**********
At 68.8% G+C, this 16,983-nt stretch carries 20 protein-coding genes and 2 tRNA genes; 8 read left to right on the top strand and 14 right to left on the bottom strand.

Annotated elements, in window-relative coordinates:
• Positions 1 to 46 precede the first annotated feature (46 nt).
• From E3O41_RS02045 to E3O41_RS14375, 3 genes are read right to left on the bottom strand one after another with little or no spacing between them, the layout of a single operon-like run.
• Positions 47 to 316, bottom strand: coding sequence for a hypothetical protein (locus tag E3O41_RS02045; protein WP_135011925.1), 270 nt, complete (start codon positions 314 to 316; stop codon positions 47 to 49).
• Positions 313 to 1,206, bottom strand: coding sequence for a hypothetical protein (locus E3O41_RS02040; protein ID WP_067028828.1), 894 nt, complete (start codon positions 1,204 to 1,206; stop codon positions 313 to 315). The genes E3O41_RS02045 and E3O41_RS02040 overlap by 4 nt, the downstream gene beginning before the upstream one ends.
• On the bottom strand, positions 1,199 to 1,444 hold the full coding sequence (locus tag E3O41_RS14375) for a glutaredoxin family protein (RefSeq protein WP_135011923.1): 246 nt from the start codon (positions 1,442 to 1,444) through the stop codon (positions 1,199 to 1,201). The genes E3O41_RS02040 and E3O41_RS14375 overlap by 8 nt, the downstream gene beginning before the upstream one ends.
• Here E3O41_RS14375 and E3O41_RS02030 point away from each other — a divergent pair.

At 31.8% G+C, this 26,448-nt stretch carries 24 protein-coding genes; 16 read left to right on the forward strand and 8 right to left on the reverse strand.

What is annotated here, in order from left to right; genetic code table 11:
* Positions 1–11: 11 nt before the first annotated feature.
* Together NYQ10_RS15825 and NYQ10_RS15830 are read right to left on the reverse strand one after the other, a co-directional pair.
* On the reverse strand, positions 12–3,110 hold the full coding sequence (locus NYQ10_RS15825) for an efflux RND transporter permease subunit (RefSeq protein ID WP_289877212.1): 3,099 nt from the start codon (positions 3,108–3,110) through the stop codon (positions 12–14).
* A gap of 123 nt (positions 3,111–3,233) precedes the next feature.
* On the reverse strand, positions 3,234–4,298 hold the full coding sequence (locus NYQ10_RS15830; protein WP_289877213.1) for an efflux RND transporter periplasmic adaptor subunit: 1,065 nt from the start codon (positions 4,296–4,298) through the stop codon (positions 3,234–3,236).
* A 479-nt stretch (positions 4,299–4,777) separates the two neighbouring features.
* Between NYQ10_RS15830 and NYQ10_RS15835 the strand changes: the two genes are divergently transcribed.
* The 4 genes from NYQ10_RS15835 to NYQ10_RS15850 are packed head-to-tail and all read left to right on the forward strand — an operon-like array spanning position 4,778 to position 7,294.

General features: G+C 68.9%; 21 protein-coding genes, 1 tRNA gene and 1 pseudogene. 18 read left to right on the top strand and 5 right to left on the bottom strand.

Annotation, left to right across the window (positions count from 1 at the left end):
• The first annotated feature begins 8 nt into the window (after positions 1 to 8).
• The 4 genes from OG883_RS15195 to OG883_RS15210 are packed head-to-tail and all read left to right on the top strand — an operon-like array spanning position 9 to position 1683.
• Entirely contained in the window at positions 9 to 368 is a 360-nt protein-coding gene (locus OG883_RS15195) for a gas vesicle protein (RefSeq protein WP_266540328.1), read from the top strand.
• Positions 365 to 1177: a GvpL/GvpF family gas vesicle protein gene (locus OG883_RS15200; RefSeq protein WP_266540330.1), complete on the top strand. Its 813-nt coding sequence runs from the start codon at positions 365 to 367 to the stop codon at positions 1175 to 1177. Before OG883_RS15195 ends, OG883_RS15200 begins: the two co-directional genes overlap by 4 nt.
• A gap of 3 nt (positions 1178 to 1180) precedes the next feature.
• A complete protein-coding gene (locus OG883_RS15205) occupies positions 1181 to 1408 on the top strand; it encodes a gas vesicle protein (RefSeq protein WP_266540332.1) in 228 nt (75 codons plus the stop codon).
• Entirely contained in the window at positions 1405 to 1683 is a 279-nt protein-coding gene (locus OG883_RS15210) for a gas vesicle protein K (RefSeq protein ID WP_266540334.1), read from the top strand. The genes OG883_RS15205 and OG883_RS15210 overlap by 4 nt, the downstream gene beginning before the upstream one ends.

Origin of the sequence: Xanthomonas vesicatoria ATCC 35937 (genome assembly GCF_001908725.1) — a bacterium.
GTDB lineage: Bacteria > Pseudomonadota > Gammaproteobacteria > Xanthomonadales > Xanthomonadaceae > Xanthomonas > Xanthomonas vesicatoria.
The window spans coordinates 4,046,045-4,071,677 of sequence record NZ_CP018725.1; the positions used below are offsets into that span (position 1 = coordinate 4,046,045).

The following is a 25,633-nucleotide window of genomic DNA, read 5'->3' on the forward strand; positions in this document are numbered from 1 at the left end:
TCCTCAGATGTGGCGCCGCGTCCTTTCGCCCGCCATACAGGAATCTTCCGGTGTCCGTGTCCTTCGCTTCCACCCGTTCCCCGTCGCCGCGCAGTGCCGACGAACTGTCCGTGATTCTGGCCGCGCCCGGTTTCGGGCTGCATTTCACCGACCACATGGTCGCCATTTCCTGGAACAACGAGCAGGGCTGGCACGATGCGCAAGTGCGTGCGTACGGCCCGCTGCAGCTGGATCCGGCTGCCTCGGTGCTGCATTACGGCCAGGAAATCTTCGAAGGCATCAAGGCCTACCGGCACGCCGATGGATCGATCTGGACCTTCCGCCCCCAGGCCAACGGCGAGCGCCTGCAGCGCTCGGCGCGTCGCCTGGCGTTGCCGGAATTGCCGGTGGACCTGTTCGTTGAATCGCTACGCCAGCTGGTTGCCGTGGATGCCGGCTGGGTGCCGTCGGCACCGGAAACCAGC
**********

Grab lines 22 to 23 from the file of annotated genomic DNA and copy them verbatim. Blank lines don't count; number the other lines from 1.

• The 4 genes from OG883_RS15195 to OG883_RS15210 are packed head-to-tail and all read left to right on the top strand — an operon-like array spanning position 9 to position 1683.
• Entirely contained in the window at positions 9 to 368 is a 360-nt protein-coding gene (locus OG883_RS15195) for a gas vesicle protein (RefSeq protein WP_266540328.1), read from the top strand.